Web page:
Isaac’s vision for Jacob: “May God give to you of the dew of
the heavens and of the fertility of the earth abundance of
grain and wine” (Genesis 27:28)?  

Today, we give our children everything that is material and
little that is spiritual, then we are surprised when a child
does something amoral. Like Isaac’s vision for Esau, we find
ourselves in a position where the only blessing that we can
muster comes out sounding more like a curse: “Ah, far from
the fertile earth shall be your dwelling; far from the dew of
the heavens above!” (Genesis 27:39).  

It is crucial that our children taste and see the goodness of
the Lord. Simple daily gestures—a hand on the forehead and a
“God be with you,” as they head out for school in the
morning. A tracing of the Sign of the Cross and a “God keep
you,” before they sleep. Never to let a day slip by where we
don’t, in some small way, call forth the vision of goodness
into the lives of our children.  

The Importance of Blessings  

Blessings, whether they’re Irish or Jewish, ancient or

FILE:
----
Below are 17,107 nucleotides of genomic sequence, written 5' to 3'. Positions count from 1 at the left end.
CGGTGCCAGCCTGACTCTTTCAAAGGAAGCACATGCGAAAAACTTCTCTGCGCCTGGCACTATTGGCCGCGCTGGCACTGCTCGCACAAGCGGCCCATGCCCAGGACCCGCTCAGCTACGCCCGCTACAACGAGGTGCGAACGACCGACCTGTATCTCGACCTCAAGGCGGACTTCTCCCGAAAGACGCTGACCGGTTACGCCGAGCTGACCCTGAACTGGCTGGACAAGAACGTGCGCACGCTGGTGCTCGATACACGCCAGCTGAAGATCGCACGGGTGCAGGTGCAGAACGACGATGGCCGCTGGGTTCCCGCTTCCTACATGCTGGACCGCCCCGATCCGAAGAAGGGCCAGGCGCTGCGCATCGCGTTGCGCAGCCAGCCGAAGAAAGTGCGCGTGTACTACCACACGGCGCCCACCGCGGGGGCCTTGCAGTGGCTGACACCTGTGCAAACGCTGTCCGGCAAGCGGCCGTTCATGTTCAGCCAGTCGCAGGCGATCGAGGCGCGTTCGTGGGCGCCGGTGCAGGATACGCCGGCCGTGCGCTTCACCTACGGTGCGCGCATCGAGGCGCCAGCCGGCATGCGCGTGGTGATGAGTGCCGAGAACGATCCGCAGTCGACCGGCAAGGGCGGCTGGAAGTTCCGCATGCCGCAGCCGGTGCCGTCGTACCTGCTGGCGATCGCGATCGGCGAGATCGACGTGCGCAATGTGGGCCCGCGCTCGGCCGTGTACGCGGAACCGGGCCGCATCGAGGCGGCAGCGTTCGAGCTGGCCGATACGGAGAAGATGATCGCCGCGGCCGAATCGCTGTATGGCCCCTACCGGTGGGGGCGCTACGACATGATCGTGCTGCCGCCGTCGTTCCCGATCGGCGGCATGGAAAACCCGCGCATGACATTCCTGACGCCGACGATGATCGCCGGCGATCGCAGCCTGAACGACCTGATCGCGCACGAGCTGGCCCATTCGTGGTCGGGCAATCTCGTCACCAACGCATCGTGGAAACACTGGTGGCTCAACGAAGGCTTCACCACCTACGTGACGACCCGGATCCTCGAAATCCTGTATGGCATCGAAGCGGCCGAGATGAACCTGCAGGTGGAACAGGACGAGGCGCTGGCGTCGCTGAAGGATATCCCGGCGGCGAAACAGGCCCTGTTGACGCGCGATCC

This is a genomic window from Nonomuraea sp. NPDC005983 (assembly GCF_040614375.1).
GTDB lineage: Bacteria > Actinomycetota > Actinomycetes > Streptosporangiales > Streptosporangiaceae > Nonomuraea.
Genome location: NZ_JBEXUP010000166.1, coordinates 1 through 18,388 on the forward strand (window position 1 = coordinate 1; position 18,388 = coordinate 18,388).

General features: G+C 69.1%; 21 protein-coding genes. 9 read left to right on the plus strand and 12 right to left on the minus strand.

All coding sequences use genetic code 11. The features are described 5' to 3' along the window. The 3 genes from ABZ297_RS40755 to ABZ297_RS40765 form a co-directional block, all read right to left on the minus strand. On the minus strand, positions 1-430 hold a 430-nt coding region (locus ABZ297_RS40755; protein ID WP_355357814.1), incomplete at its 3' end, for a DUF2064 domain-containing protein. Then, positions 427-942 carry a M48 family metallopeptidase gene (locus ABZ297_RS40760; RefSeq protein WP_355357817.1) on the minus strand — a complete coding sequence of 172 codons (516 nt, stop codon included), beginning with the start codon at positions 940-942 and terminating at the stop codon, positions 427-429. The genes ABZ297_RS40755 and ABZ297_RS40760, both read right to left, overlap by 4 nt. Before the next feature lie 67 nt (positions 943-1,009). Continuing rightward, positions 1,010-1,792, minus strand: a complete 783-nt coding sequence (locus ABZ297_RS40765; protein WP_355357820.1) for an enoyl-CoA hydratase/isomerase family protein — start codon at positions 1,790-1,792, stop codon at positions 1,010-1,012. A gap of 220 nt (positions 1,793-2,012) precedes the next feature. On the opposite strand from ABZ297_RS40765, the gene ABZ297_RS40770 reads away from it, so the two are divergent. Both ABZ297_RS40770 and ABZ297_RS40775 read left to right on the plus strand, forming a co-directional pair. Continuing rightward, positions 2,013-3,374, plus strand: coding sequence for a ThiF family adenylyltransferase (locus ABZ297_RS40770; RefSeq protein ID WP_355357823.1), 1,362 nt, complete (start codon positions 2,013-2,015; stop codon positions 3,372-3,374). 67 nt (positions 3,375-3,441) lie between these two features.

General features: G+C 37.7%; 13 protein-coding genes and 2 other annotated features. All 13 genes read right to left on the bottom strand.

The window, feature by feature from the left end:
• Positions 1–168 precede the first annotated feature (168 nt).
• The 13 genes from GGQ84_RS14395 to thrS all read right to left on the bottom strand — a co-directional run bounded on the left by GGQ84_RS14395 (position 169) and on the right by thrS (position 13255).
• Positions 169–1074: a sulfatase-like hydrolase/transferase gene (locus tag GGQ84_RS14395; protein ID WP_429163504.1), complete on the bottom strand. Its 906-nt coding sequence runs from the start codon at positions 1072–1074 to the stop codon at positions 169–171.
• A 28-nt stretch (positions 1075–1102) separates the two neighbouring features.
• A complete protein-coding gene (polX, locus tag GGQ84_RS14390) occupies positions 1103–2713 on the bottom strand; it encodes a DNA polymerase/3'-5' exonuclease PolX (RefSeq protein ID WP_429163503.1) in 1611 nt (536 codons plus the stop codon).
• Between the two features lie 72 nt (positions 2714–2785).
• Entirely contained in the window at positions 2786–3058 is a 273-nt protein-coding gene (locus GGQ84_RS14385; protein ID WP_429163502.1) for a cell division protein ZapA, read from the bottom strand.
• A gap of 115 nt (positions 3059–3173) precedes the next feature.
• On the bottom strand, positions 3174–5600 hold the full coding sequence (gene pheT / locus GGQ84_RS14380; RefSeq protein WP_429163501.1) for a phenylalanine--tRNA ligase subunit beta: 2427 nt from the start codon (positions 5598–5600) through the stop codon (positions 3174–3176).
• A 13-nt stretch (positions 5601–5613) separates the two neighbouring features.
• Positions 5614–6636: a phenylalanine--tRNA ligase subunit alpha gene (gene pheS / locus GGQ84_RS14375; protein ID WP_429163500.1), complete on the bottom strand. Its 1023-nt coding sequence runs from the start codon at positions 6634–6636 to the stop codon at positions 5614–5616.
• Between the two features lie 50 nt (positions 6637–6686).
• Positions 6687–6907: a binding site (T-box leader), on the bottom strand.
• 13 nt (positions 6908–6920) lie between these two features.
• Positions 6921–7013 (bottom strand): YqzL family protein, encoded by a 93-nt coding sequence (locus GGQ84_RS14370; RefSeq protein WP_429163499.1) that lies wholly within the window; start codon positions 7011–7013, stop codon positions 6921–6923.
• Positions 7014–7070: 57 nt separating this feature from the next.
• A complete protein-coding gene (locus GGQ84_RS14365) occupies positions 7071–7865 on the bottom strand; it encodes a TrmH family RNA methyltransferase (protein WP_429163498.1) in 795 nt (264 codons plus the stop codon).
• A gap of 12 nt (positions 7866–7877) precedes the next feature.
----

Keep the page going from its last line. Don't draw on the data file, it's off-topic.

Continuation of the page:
modern, are an important part of our faith life. We need to
forget cursing. More than ever, we need to continue to bring
the flow of the divine into our lives. Just as in Moses’
time, our generation needs to learn the art of blessing: “The
Lord said to Moses: Speak to Aaron and his sons and tell
them: This is how you shall bless the Israelites. Say to
them: The Lord bless you and keep you! The Lord let his face
shine upon you, and be gracious to you! The Lord look upon
you kindly and give you peace!”(Numbers 6:22-26).  

Like Aaron and his sons, we too hold that awesome power to
bless. We just need to use it.  

Live Journal

Feeling Pictish (Indigo not Woad)

Nina gave me a lovely Japanese outfit sewed from shibori indigo dyed cloth. The pants are loose but nicely cut and the jacket wraps to the side and ties closed. Yesterday it was too hot for the jacket but I enjoyed the feeling of the loose lightweight trousers all day, even rolling them up to work in the garden.

The first indication was when I returned from my evening walk and found that my hands were blue, from having them in the pockets. Later, when I undressed for the shower my hips were blue, my thighs were blue, my knees were deep, dark indigo blue.

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Nonduality: The Varieties of Expression Home

Jerry Katz
photography & writings

Search over 5000 pages on Nonduality: